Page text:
FPGA-based project has scored £290k so far
Henrique Olifiers’ Kickstarter project aims to recreate the 8-bit console with a modern-day twist, based on an FPGA and incorporating an SD card slot.
It will also feature a whole 512kB of memory, with options to expand it to 2.5MB externally, and will support HDMI – so you can enjoy your 8-bit gaming in modern HD, should you so wish. Tape support will also be incorporated.
The FPGA core was written by Olifiers and his team, and he promises to make it available as open source “so the community can expand it into the future.”
So far 1,346 people have backed the project, pledging a total of £293,719 – easily breaking the £250,000 target set by Olifiers. Delivery is estimated in July 2018.
For a pledge of £215 backers can receive a complete ZX Spectrum Next Plus. More parsimonious people can shell out £99 to receive the board alone. Well-heeled backers can stump up £5,000 or more to be immortalised in the settings screen, or a measly £865 for five of the consoles; in effect, a BFGOF deal.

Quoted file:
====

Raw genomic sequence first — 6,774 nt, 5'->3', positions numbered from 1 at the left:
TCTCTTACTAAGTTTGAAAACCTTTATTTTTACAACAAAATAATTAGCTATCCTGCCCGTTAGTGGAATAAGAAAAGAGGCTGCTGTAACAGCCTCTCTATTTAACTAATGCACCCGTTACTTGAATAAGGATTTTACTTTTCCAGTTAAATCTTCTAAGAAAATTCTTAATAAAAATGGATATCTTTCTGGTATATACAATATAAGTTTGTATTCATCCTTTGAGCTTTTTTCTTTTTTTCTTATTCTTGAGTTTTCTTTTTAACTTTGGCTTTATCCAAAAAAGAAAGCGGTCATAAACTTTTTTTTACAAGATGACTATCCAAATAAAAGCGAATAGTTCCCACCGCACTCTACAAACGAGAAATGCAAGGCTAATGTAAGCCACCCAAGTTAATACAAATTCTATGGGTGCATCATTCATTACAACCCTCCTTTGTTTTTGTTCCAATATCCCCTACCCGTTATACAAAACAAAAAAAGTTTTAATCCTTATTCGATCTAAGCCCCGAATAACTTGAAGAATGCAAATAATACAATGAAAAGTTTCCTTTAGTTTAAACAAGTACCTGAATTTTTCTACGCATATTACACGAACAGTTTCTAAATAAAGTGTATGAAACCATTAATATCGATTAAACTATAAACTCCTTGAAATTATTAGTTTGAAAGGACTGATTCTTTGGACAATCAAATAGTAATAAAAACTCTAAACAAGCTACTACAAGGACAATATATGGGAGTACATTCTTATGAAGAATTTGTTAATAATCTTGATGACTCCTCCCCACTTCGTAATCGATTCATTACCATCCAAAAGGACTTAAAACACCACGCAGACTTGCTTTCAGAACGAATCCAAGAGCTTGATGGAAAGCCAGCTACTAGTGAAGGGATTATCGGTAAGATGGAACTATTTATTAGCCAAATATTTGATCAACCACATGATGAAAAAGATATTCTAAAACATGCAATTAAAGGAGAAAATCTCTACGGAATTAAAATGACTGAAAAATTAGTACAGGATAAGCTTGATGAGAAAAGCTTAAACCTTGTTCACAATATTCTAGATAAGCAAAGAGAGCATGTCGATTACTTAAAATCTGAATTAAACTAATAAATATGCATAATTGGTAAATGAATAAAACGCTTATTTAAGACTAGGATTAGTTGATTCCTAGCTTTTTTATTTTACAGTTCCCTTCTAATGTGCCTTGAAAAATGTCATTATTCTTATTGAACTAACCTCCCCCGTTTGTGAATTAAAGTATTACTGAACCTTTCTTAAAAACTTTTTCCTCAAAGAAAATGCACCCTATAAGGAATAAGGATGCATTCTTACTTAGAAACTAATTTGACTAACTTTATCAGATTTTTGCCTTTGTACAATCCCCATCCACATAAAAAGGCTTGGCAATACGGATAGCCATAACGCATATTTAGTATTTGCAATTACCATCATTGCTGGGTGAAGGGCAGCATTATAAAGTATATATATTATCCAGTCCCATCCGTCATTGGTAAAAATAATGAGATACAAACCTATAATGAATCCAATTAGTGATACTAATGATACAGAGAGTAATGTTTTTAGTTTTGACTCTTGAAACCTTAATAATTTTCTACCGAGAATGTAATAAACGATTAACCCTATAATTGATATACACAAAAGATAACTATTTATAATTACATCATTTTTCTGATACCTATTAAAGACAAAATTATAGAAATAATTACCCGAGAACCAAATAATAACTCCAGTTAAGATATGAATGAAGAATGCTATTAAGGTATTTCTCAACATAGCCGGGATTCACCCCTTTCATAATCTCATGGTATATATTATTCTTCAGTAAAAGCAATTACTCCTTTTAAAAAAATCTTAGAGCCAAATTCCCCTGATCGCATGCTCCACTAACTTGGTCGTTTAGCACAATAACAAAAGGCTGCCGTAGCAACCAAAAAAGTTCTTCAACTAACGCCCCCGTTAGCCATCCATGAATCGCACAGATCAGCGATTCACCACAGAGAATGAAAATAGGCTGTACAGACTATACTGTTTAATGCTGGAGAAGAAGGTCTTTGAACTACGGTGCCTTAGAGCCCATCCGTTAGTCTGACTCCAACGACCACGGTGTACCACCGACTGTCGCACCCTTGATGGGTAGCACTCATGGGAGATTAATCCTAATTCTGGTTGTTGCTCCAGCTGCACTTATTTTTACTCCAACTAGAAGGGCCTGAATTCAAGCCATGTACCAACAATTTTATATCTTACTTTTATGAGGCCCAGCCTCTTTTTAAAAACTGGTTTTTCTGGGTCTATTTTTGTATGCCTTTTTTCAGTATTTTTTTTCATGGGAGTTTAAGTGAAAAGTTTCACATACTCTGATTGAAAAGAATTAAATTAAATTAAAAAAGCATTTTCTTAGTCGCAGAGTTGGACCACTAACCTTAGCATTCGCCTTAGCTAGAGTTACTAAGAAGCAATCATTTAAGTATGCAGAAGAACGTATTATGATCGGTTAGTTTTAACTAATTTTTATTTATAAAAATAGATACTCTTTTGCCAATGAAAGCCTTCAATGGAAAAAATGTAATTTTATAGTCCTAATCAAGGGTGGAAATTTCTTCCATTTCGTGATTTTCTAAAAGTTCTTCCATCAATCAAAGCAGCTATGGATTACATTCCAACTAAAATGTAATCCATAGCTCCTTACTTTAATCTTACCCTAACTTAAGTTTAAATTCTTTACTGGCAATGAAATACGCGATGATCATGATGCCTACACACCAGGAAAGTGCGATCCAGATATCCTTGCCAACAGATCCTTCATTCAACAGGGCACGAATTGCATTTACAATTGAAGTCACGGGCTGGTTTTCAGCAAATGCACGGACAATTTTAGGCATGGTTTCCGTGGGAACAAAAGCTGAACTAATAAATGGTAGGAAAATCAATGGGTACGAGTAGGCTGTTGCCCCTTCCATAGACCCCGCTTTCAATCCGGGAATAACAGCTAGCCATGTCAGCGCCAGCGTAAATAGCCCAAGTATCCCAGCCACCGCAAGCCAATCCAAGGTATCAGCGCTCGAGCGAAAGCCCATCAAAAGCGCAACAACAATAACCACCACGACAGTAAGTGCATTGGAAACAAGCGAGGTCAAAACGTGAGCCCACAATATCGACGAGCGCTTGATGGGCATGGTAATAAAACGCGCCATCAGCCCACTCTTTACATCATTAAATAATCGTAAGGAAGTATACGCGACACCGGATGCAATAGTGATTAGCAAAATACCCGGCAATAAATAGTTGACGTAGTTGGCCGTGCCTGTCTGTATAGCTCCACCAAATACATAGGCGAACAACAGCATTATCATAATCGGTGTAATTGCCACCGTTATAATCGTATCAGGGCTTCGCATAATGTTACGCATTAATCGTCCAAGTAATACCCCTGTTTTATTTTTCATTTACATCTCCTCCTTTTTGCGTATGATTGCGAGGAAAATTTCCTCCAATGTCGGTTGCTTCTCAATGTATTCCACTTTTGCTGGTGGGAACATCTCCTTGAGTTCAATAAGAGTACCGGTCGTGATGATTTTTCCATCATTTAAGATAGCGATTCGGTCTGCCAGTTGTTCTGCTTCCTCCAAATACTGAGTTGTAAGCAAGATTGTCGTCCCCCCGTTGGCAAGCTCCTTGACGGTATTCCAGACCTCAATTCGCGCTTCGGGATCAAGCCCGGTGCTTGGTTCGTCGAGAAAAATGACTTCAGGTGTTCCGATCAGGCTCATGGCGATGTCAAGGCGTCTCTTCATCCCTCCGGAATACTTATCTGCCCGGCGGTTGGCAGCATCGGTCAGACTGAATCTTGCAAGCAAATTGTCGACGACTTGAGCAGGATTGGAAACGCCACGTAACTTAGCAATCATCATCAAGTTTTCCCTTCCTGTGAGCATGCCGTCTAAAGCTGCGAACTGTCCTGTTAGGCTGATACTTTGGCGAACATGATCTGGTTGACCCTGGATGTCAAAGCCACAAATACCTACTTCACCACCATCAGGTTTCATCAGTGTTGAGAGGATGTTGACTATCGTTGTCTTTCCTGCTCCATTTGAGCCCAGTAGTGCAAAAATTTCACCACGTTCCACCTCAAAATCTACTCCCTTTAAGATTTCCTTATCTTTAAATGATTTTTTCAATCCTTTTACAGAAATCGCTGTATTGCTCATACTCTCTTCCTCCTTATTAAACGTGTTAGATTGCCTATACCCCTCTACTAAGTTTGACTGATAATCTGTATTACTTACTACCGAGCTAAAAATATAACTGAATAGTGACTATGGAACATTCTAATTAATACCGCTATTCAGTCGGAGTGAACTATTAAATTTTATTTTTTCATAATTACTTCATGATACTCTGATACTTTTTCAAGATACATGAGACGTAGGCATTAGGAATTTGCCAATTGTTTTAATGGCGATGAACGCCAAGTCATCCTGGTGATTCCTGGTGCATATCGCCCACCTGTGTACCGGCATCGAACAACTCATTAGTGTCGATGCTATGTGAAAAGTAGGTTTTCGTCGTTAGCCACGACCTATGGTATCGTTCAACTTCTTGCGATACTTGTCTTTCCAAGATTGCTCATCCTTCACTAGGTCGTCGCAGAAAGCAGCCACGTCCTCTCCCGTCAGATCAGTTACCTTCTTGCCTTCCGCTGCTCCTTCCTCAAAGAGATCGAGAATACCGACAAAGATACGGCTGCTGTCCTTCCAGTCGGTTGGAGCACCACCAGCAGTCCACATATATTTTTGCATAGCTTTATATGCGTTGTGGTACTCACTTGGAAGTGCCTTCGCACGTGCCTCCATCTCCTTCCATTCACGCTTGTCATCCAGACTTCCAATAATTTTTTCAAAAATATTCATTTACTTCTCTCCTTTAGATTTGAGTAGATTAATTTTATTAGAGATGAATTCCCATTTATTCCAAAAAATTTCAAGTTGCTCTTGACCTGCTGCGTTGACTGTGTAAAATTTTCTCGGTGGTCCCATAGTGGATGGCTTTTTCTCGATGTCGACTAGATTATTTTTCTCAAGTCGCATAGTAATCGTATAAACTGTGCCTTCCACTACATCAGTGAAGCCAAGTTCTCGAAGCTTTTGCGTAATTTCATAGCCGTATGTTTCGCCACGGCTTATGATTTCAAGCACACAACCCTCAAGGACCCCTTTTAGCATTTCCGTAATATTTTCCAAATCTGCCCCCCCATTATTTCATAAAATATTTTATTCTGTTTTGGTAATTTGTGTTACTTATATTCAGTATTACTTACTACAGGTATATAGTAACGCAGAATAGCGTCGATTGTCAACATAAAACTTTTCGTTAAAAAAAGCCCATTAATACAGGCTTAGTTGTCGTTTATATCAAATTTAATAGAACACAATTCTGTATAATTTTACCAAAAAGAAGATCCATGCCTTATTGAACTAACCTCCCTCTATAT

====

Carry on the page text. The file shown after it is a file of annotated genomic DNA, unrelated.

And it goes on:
Given the splits caused in the Spectrum community by the Retro Computers Ltd debacle, it is surprising to see so many people funding yet another ZX-themed crowdfunding product appeal. So far each backer has handed over an average of £218.
RCL was the company behind the ZX Spectrum-branded Vega and Vega+ consoles. The Vega+ has failed to appear, despite repeated promises from RCL over the last year, and game authors who contributed to the original Vega have yet to be paid. The company’s accounts are overdue at Companies House and it is facing questions about money it pledged to Great Ormond Street Hospital that has not been paid.
There is no connection between Olifiers and RCL or any of the other retro computing projects out there at the moment; as his FAQ section notes, “we’re an independent team with no relations to any other project.” ®